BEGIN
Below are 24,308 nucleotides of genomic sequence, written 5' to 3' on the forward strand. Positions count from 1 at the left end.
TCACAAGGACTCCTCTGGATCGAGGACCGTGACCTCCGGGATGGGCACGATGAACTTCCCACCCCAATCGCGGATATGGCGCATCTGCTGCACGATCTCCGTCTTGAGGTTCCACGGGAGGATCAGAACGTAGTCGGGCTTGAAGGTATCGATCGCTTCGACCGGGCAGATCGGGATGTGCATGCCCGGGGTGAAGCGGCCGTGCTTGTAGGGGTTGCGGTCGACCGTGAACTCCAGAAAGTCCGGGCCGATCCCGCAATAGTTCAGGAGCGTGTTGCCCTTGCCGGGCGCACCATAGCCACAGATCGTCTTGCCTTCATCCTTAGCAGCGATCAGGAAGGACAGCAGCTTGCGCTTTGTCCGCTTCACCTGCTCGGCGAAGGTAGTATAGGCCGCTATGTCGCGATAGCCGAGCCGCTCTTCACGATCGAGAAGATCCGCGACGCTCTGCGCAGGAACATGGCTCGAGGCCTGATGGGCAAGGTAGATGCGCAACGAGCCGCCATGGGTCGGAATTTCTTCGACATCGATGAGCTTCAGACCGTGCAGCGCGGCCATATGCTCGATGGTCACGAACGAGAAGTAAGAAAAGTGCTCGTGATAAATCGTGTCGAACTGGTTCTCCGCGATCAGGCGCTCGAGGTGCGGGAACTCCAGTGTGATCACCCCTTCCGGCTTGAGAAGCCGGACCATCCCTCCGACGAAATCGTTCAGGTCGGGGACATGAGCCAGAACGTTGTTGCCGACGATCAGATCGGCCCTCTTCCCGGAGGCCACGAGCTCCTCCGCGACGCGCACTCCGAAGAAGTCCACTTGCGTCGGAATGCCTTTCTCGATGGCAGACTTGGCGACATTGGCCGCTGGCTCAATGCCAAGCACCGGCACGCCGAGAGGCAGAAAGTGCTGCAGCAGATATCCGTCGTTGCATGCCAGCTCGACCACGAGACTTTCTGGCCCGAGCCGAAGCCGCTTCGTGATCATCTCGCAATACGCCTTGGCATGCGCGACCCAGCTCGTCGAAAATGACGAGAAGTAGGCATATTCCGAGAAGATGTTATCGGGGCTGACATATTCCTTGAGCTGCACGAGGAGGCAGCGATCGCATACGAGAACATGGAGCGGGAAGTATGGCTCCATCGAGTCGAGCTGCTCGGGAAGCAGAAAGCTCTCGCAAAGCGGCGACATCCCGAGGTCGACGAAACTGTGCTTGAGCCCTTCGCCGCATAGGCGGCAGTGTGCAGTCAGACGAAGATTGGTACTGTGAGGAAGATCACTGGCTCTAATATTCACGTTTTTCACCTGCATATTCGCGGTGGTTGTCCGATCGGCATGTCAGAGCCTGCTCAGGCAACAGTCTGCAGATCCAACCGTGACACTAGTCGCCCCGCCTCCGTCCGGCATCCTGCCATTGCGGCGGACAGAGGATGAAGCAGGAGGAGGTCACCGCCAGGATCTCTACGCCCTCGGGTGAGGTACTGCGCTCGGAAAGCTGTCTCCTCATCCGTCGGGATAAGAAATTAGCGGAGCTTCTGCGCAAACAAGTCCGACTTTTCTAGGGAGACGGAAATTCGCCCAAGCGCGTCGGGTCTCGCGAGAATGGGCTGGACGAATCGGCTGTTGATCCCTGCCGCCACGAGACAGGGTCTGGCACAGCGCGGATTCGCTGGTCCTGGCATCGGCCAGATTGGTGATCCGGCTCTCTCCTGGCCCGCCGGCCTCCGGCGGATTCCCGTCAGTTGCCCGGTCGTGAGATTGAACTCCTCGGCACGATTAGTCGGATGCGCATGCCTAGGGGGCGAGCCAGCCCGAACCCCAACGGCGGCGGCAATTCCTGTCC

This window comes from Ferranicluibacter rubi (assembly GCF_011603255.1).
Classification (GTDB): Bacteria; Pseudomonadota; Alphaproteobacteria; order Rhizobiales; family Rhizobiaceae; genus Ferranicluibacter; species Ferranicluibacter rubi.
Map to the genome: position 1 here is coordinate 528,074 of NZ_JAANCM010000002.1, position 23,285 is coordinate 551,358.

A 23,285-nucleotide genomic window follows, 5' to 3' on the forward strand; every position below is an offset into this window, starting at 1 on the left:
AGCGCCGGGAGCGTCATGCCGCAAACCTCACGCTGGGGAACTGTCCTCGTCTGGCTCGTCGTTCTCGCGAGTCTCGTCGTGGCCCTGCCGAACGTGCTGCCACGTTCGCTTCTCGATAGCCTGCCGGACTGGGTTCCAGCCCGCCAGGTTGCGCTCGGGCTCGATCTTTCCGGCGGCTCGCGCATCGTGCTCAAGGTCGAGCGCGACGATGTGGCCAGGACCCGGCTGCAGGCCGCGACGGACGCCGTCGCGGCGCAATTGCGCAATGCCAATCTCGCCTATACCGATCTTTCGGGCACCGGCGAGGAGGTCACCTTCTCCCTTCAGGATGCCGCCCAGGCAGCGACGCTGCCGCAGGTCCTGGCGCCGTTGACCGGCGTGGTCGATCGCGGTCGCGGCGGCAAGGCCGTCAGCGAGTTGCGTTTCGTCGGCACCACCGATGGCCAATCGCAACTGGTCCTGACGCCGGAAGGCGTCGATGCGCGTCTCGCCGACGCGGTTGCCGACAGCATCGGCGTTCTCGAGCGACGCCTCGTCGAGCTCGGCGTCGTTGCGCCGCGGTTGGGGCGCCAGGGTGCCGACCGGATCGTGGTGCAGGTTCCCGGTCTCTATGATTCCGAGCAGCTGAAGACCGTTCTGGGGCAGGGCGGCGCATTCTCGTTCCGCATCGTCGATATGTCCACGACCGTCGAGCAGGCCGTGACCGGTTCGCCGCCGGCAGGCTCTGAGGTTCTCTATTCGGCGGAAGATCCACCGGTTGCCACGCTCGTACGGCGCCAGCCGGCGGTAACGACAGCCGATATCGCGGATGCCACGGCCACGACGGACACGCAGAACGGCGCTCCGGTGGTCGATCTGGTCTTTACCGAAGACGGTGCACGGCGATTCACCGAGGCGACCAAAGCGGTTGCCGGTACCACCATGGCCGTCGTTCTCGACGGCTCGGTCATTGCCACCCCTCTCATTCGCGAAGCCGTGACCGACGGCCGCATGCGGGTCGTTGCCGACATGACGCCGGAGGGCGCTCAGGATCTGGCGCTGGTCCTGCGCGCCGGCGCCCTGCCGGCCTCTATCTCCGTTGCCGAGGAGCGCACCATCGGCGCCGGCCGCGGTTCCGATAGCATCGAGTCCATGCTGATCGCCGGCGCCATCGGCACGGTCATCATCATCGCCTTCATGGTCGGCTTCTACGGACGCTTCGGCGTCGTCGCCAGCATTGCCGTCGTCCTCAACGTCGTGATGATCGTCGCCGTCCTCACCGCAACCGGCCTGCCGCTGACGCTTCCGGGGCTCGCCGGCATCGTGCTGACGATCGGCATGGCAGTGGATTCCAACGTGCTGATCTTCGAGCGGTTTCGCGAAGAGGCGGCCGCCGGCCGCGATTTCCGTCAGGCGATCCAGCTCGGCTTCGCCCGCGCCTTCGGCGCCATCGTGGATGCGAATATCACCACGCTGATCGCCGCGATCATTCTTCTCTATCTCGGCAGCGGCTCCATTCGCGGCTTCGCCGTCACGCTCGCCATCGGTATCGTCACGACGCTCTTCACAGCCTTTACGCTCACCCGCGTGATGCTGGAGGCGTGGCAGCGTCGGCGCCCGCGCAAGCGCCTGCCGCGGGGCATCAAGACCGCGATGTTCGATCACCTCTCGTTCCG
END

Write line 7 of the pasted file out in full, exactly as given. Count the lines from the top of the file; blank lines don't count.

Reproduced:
AGCGCCGGGAGCGTCATGCCGCAAACCTCACGCTGGGGAACTGTCCTCGTCTGGCTCGTCGTTCTCGCGAGTCTCGTCGTGGCCCTGCCGAACGTGCTGCCACGTTCGCTTCTCGATAGCCTGCCGGACTGGGTTCCAGCCCGCCAGGTTGCGCTCGGGCTCGATCTTTCCGGCGGCTCGCGCATCGTGCTCAAGGTCGAGCGCGACGATGTGGCCAGGACCCGGCTGCAGGCCGCGACGGACGCCGTCGCGGCGCAATTGCGCAATGCCAATCTCGCCTATACCGATCTTTCGGGCACCGGCGAGGAGGTCACCTTCTCCCTTCAGGATGCCGCCCAGGCAGCGACGCTGCCGCAGGTCCTGGCGCCGTTGACCGGCGTGGTCGATCGCGGTCGCGGCGGCAAGGCCGTCAGCGAGTTGCGTTTCGTCGGCACCACCGATGGCCAATCGCAACTGGTCCTGACGCCGGAAGGCGTCGATGCGCGTCTCGCCGACGCGGTTGCCGACAGCATCGGCGTTCTCGAGCGACGCCTCGTCGAGCTCGGCGTCGTTGCGCCGCGGTTGGGGCGCCAGGGTGCCGACCGGATCGTGGTGCAGGTTCCCGGTCTCTATGATTCCGAGCAGCTGAAGACCGTTCTGGGGCAGGGCGGCGCATTCTCGTTCCGCATCGTCGATATGTCCACGACCGTCGAGCAGGCCGTGACCGGTTCGCCGCCGGCAGGCTCTGAGGTTCTCTATTCGGCGGAAGATCCACCGGTTGCCACGCTCGTACGGCGCCAGCCGGCGGTAACGACAGCCGATATCGCGGATGCCACGGCCACGACGGACACGCAGAACGGCGCTCCGGTGGTCGATCTGGTCTTTACCGAAGACGGTGCACGGCGATTCACCGAGGCGACCAAAGCGGTTGCCGGTACCACCATGGCCGTCGTTCTCGACGGCTCGGTCATTGCCACCCCTCTCATTCGCGAAGCCGTGACCGACGGCCGCATGCGGGTCGTTGCCGACATGACGCCGGAGGGCGCTCAGGATCTGGCGCTGGTCCTGCGCGCCGGCGCCCTGCCGGCCTCTATCTCCGTTGCCGAGGAGCGCACCATCGGCGCCGGCCGCGGTTCCGATAGCATCGAGTCCATGCTGATCGCCGGCGCCATCGGCACGGTCATCATCATCGCCTTCATGGTCGGCTTCTACGGACGCTTCGGCGTCGTCGCCAGCATTGCCGTCGTCCTCAACGTCGTGATGATCGTCGCCGTCCTCACCGCAACCGGCCTGCCGCTGACGCTTCCGGGGCTCGCCGGCATCGTGCTGACGATCGGCATGGCAGTGGATTCCAACGTGCTGATCTTCGAGCGGTTTCGCGAAGAGGCGGCCGCCGGCCGCGATTTCCGTCAGGCGATCCAGCTCGGCTTCGCCCGCGCCTTCGGCGCCATCGTGGATGCGAATATCACCACGCTGATCGCCGCGATCATTCTTCTCTATCTCGGCAGCGGCTCCATTCGCGGCTTCGCCGTCACGCTCGCCATCGGTATCGTCACGACGCTCTTCACAGCCTTTACGCTCACCCGCGTGATGCTGGAGGCGTGGCAGCGTCGGCGCCCGCGCAAGCGCCTGCCGCGGGGCATCAAGACCGCGATGTTCGATCACCTCTCGTTCCG